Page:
In 1887, at the age of just 18, intellectually and artistically gifted American Tappan Adney embarked on his first trip to New Brunswick. He had plans to enrol at Columbia University in the fall, primed for a meteoric rise in academia — but fate intervened. He fell under the spell of the wilderness of Maine, New Brunswick, and Nova Scotia, and the local Maliseet people. Nothing escaped his curiosity, Adney embarked on hunting, fishing, and camping trips with Humboldt (Hum) Sharp, his future brother-in-law; Peter Joseph, who would become his Maliseet mentor; and Purps, Hum's hunting dog.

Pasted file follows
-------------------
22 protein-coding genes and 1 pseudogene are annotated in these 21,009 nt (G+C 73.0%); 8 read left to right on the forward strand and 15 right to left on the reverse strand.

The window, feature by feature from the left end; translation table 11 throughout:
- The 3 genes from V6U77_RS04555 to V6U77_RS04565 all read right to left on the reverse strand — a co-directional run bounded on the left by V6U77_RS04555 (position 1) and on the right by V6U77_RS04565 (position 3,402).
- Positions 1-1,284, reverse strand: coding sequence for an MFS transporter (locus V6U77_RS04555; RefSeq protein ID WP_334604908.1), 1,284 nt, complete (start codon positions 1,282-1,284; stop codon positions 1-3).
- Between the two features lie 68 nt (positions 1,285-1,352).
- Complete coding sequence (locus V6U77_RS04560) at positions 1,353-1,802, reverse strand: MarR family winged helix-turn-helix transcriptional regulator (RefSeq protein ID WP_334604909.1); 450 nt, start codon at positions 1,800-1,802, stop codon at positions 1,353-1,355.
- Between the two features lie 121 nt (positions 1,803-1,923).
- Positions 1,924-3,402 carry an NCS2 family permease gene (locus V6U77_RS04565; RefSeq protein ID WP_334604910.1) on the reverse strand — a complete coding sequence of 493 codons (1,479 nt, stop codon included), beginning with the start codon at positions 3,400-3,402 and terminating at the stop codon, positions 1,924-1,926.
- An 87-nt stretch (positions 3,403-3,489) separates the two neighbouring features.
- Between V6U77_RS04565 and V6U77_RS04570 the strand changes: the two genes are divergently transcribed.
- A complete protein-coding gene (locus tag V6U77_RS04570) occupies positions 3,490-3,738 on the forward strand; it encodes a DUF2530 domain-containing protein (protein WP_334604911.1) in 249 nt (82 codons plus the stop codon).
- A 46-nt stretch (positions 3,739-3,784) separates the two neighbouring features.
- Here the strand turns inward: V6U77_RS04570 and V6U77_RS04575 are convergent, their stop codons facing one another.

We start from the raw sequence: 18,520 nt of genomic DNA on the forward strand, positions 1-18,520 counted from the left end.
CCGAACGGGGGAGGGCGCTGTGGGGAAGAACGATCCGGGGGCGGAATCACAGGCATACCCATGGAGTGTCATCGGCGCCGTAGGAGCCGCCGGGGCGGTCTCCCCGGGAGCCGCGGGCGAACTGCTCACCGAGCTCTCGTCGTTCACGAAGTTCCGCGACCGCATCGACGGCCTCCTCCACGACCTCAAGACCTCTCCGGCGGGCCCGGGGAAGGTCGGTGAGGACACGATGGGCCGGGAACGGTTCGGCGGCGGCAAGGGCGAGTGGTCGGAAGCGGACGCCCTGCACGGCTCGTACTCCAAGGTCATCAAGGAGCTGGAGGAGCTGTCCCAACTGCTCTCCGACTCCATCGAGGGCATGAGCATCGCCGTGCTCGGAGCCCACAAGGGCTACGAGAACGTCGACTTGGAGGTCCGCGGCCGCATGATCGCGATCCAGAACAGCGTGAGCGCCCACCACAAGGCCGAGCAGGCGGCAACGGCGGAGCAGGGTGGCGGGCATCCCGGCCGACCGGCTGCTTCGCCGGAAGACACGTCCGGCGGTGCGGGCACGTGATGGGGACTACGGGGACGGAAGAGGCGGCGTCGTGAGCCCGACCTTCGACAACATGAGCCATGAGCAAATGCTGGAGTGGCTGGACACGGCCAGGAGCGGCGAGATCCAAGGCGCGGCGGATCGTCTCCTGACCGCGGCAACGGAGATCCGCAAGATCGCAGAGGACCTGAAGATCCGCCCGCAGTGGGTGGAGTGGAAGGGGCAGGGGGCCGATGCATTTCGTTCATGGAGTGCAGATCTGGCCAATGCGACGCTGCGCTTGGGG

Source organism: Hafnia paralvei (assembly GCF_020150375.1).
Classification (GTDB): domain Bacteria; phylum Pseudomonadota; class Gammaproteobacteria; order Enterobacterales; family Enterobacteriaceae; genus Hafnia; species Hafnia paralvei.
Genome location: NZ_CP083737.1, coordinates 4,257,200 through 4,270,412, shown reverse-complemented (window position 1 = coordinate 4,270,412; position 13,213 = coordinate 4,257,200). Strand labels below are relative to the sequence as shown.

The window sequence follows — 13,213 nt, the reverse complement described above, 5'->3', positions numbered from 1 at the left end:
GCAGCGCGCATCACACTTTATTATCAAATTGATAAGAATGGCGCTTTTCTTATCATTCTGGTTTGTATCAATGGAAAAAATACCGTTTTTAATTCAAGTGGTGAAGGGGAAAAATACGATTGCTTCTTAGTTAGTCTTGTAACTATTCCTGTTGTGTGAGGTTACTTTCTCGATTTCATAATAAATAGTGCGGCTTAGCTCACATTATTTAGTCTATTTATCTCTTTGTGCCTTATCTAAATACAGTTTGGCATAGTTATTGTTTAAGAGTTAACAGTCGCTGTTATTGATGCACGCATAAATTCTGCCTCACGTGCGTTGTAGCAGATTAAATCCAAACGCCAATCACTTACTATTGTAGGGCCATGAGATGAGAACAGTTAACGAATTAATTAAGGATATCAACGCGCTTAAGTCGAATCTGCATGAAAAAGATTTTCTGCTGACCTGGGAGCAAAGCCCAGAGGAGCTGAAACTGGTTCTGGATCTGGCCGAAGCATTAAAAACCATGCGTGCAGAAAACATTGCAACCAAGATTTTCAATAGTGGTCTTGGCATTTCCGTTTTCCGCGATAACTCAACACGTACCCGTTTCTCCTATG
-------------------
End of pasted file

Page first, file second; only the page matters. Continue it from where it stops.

Adney recorded his wilderness adventures in his journals through evocative sketches and memorable prose, including the detail of a caribou hunt decades before their extinction in this area of the country. Tappan Adney's writings, illustrations, and photographs were published in Harper's Magazine. His models of aboriginal canoes, now in many museum collections, helped save the birchbark canoe from oblivion.
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